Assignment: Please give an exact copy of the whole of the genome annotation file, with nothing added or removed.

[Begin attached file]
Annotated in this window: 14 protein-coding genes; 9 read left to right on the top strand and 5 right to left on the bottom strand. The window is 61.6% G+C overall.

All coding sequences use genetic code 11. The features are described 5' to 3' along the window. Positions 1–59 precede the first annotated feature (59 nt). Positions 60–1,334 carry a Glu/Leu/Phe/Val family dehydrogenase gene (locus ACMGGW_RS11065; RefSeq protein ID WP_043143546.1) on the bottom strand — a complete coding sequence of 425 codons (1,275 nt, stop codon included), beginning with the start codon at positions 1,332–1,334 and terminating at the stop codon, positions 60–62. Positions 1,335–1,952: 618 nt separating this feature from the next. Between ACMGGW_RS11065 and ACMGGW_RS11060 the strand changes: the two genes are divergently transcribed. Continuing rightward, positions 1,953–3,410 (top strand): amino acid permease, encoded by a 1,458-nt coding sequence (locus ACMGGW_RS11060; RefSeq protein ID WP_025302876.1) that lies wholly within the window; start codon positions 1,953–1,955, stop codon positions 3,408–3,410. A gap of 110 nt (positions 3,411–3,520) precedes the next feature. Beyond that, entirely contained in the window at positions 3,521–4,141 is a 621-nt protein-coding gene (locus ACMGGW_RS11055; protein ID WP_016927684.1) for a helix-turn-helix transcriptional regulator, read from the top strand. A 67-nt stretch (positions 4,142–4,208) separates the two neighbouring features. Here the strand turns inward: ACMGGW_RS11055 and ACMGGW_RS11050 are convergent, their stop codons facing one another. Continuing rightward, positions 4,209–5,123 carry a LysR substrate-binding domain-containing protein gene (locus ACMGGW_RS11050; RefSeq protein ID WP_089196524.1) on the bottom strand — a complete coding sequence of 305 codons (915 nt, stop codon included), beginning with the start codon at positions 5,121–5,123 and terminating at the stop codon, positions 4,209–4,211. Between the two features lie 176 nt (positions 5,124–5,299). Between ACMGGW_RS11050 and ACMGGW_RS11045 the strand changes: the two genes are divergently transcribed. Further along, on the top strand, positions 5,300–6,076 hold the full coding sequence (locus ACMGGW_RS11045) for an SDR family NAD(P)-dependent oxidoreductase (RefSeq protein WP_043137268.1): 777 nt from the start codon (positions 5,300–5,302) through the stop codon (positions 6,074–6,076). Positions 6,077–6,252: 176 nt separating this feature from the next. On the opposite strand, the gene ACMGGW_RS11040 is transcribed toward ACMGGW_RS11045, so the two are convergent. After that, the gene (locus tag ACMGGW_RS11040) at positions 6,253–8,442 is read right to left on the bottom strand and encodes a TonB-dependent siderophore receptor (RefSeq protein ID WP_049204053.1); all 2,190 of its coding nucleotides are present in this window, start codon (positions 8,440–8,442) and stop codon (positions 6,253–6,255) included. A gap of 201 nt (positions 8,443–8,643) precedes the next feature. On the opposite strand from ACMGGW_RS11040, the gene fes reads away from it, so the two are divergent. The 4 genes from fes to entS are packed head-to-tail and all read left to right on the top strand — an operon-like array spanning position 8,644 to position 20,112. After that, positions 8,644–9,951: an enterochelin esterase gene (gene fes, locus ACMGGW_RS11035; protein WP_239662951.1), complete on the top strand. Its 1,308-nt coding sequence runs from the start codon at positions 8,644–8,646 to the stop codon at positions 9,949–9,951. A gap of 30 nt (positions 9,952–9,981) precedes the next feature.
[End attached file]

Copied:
Annotated in this window: 14 protein-coding genes; 9 read left to right on the top strand and 5 right to left on the bottom strand. The window is 61.6% G+C overall.

All coding sequences use genetic code 11. The features are described 5' to 3' along the window. Positions 1–59 precede the first annotated feature (59 nt). Positions 60–1,334 carry a Glu/Leu/Phe/Val family dehydrogenase gene (locus ACMGGW_RS11065; RefSeq protein ID WP_043143546.1) on the bottom strand — a complete coding sequence of 425 codons (1,275 nt, stop codon included), beginning with the start codon at positions 1,332–1,334 and terminating at the stop codon, positions 60–62. Positions 1,335–1,952: 618 nt separating this feature from the next. Between ACMGGW_RS11065 and ACMGGW_RS11060 the strand changes: the two genes are divergently transcribed. Continuing rightward, positions 1,953–3,410 (top strand): amino acid permease, encoded by a 1,458-nt coding sequence (locus ACMGGW_RS11060; RefSeq protein ID WP_025302876.1) that lies wholly within the window; start codon positions 1,953–1,955, stop codon positions 3,408–3,410. A gap of 110 nt (positions 3,411–3,520) precedes the next feature. Beyond that, entirely contained in the window at positions 3,521–4,141 is a 621-nt protein-coding gene (locus ACMGGW_RS11055; protein ID WP_016927684.1) for a helix-turn-helix transcriptional regulator, read from the top strand. A 67-nt stretch (positions 4,142–4,208) separates the two neighbouring features. Here the strand turns inward: ACMGGW_RS11055 and ACMGGW_RS11050 are convergent, their stop codons facing one another. Continuing rightward, positions 4,209–5,123 carry a LysR substrate-binding domain-containing protein gene (locus ACMGGW_RS11050; RefSeq protein ID WP_089196524.1) on the bottom strand — a complete coding sequence of 305 codons (915 nt, stop codon included), beginning with the start codon at positions 5,121–5,123 and terminating at the stop codon, positions 4,209–4,211. Between the two features lie 176 nt (positions 5,124–5,299). Between ACMGGW_RS11050 and ACMGGW_RS11045 the strand changes: the two genes are divergently transcribed. Further along, on the top strand, positions 5,300–6,076 hold the full coding sequence (locus ACMGGW_RS11045) for an SDR family NAD(P)-dependent oxidoreductase (RefSeq protein WP_043137268.1): 777 nt from the start codon (positions 5,300–5,302) through the stop codon (positions 6,074–6,076). Positions 6,077–6,252: 176 nt separating this feature from the next. On the opposite strand, the gene ACMGGW_RS11040 is transcribed toward ACMGGW_RS11045, so the two are convergent. After that, the gene (locus tag ACMGGW_RS11040) at positions 6,253–8,442 is read right to left on the bottom strand and encodes a TonB-dependent siderophore receptor (RefSeq protein ID WP_049204053.1); all 2,190 of its coding nucleotides are present in this window, start codon (positions 8,440–8,442) and stop codon (positions 6,253–6,255) included. A gap of 201 nt (positions 8,443–8,643) precedes the next feature. On the opposite strand from ACMGGW_RS11040, the gene fes reads away from it, so the two are divergent. The 4 genes from fes to entS are packed head-to-tail and all read left to right on the top strand — an operon-like array spanning position 8,644 to position 20,112. After that, positions 8,644–9,951: an enterochelin esterase gene (gene fes, locus ACMGGW_RS11035; protein WP_239662951.1), complete on the top strand. Its 1,308-nt coding sequence runs from the start codon at positions 8,644–8,646 to the stop codon at positions 9,949–9,951. A gap of 30 nt (positions 9,952–9,981) precedes the next feature.